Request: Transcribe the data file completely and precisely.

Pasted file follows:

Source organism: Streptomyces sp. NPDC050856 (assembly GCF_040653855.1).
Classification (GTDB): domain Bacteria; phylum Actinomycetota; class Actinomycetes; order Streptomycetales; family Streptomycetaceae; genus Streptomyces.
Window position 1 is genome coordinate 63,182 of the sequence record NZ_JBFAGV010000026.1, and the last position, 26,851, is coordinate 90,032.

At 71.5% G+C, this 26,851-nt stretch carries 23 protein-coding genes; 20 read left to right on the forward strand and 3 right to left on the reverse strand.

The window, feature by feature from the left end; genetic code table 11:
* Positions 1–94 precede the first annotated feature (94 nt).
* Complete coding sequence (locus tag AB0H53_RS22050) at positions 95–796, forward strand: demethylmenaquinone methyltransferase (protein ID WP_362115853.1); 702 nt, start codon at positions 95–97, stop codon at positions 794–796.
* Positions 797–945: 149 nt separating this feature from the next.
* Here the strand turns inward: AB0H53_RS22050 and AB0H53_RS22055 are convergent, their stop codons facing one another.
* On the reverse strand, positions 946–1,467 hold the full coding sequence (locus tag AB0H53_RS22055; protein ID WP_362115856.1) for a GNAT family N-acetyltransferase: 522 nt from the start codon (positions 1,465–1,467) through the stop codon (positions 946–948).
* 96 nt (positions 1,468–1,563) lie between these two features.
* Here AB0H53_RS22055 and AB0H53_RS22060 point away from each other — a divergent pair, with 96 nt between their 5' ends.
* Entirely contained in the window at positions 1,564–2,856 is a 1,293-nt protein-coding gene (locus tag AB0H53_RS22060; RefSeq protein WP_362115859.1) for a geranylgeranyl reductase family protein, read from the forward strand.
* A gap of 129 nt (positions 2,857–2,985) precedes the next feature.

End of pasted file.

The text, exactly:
Source organism: Streptomyces sp. NPDC050856 (assembly GCF_040653855.1).
Classification (GTDB): domain Bacteria; phylum Actinomycetota; class Actinomycetes; order Streptomycetales; family Streptomycetaceae; genus Streptomyces.
Window position 1 is genome coordinate 63,182 of the sequence record NZ_JBFAGV010000026.1, and the last position, 26,851, is coordinate 90,032.

At 71.5% G+C, this 26,851-nt stretch carries 23 protein-coding genes; 20 read left to right on the forward strand and 3 right to left on the reverse strand.

The window, feature by feature from the left end; genetic code table 11:
* Positions 1–94 precede the first annotated feature (94 nt).
* Complete coding sequence (locus tag AB0H53_RS22050) at positions 95–796, forward strand: demethylmenaquinone methyltransferase (protein ID WP_362115853.1); 702 nt, start codon at positions 95–97, stop codon at positions 794–796.
* Positions 797–945: 149 nt separating this feature from the next.
* Here the strand turns inward: AB0H53_RS22050 and AB0H53_RS22055 are convergent, their stop codons facing one another.
* On the reverse strand, positions 946–1,467 hold the full coding sequence (locus tag AB0H53_RS22055; protein ID WP_362115856.1) for a GNAT family N-acetyltransferase: 522 nt from the start codon (positions 1,465–1,467) through the stop codon (positions 946–948).
* 96 nt (positions 1,468–1,563) lie between these two features.
* Here AB0H53_RS22055 and AB0H53_RS22060 point away from each other — a divergent pair, with 96 nt between their 5' ends.
* Entirely contained in the window at positions 1,564–2,856 is a 1,293-nt protein-coding gene (locus tag AB0H53_RS22060; RefSeq protein WP_362115859.1) for a geranylgeranyl reductase family protein, read from the forward strand.
* A gap of 129 nt (positions 2,857–2,985) precedes the next feature.